Building a better, brighter, healthier future.
A KID THAT GROWS A SPROUT WILL EAT A SPROUT
Heart for the City, reaches out to the community; giving the youth a healthy nutrition and knowledge through the use of gardening.
THE NEED: Childhood obesity has more than doubled in children and, less than half of families on nutritional assistance planned meals according to the Recommended Dietary Allowance (RDA) for nutrition[i].
According to the Associated Press, 1 in 3 kids eat fast food every day. In addition, there are twice the number of fast-food outlets in inner-city neighborhoods with high density, non-white ethnic minority groups and in socially deprived areas, studies have shown. Scientists have linked fast food to obesity and other health issues. In fact, pediatric type 2 diabetes now accounts for almost one-third of all diabetes in children younger than 18 years. And, Hispanics are twice as likely as non-Hispanic whites to develop type 2 diabetes.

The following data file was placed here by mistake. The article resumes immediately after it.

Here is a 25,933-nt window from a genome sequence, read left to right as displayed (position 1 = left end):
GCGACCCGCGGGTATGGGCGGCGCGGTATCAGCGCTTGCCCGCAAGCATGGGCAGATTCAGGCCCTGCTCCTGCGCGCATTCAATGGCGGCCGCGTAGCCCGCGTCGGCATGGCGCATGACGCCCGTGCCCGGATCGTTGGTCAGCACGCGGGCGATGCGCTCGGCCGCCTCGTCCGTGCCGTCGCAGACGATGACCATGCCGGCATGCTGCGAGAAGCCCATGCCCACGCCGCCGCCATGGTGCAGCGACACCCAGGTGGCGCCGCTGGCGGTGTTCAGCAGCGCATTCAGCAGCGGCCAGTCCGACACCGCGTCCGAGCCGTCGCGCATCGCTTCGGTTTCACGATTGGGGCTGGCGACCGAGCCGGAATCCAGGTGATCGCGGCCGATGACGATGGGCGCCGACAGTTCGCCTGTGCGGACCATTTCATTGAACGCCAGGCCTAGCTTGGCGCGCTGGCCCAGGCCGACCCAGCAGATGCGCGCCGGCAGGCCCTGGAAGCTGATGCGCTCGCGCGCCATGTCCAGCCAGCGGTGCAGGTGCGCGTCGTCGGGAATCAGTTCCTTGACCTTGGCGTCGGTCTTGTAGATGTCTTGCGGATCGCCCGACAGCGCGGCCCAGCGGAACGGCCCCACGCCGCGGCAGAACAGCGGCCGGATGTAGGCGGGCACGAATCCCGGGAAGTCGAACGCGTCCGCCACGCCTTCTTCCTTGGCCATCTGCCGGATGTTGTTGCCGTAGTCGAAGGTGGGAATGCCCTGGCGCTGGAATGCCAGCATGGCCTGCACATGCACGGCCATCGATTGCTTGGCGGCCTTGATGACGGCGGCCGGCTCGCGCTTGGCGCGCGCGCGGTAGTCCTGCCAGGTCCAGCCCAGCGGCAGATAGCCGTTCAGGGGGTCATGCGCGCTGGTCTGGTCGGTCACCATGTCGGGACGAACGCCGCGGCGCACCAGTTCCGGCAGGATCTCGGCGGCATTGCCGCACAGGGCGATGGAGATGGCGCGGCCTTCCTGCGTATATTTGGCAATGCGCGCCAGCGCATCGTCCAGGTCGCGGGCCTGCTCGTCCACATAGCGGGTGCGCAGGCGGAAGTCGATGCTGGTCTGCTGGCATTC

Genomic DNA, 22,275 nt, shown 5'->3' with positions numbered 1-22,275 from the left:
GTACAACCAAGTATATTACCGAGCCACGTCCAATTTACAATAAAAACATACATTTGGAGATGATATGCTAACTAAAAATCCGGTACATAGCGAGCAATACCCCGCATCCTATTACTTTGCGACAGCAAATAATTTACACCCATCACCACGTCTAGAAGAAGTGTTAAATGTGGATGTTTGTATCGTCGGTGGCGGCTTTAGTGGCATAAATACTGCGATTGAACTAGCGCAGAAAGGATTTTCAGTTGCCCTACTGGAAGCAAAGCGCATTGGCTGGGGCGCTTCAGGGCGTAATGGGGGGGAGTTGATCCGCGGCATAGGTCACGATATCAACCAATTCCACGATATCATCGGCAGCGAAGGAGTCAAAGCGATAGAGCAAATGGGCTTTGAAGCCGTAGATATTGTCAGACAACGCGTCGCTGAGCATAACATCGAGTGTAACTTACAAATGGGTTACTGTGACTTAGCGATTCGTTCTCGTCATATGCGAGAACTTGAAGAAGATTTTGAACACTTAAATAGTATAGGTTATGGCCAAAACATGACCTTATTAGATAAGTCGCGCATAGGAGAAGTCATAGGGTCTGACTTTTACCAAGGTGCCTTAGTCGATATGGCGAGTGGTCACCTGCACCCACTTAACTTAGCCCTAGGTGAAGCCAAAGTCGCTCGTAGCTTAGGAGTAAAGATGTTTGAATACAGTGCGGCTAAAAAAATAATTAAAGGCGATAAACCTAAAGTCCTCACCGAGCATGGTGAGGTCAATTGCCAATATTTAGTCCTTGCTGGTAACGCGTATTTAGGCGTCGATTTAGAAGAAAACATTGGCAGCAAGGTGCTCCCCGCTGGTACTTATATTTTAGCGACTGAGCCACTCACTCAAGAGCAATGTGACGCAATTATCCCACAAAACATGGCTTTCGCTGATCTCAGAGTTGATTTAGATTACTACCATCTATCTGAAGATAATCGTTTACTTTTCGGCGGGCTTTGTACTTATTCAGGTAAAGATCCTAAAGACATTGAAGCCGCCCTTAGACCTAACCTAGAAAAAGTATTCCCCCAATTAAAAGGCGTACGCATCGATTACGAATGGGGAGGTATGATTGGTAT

However, even youth who are not outwardly obese are showing some negative effects of poor eating habits in the U.S. In fact, the American Heart Association published a report suggesting that sedentary young people are already exhibiting signs of arterial stiffening -- when arteries become less compliant as blood pumps through the body. Research also suggests that time in front of a screen, which is the most common form of sedentary activity, is greatest among children with a lower socio-economic status and those from ethnic minority backgrounds. Based on 232 studies, sedentary behavior (most of these focused on TV viewing) for more than 2 hours per day was also associated with lowered self-esteem and more socially-awkward behavior and poor academic performance in school-aged children and youth (5-17 years).
Jenny Beasley is a strong believer in building healthy relationships with kids. She hopes that by teaching the youth about gardening will ensure them to have a healthy lifestyle. She sets herself as an example by being the Garden Director.